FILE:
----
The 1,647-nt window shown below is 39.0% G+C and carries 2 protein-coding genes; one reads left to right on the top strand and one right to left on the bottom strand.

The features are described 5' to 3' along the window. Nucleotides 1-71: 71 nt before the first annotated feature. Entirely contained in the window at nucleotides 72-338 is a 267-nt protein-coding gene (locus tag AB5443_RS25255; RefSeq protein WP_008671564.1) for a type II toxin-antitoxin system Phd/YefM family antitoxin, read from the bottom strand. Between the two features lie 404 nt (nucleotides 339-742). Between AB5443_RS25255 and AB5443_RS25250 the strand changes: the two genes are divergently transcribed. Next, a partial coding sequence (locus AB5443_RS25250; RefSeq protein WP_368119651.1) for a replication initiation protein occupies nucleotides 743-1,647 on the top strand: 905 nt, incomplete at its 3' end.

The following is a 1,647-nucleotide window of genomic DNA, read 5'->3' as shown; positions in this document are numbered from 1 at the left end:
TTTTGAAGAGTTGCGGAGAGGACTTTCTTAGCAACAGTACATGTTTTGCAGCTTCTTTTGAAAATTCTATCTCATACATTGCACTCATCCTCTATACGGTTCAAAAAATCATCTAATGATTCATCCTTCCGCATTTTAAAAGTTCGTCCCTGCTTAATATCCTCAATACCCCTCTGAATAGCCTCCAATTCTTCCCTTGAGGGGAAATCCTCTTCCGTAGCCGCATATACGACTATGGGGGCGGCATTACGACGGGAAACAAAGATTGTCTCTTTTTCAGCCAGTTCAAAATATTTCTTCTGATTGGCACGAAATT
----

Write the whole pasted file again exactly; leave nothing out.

The 1,647-nt window shown below is 39.0% G+C and carries 2 protein-coding genes; one reads left to right on the top strand and one right to left on the bottom strand.

The features are described 5' to 3' along the window. Nucleotides 1-71: 71 nt before the first annotated feature. Entirely contained in the window at nucleotides 72-338 is a 267-nt protein-coding gene (locus tag AB5443_RS25255; RefSeq protein WP_008671564.1) for a type II toxin-antitoxin system Phd/YefM family antitoxin, read from the bottom strand. Between the two features lie 404 nt (nucleotides 339-742). Between AB5443_RS25255 and AB5443_RS25250 the strand changes: the two genes are divergently transcribed. Next, a partial coding sequence (locus AB5443_RS25250; RefSeq protein WP_368119651.1) for a replication initiation protein occupies nucleotides 743-1,647 on the top strand: 905 nt, incomplete at its 3' end.

The following is a 1,647-nucleotide window of genomic DNA, read 5'->3' as shown; positions in this document are numbered from 1 at the left end:
TTTTGAAGAGTTGCGGAGAGGACTTTCTTAGCAACAGTACATGTTTTGCAGCTTCTTTTGAAAATTCTATCTCATACATTGCACTCATCCTCTATACGGTTCAAAAAATCATCTAATGATTCATCCTTCCGCATTTTAAAAGTTCGTCCCTGCTTAATATCCTCAATACCCCTCTGAATAGCCTCCAATTCTTCCCTTGAGGGGAAATCCTCTTCCGTAGCCGCATATACGACTATGGGGGCGGCATTACGACGGGAAACAAAGATTGTCTCTTTTTCAGCCAGTTCAAAATATTTCTTCTGATTGGCACGAAATT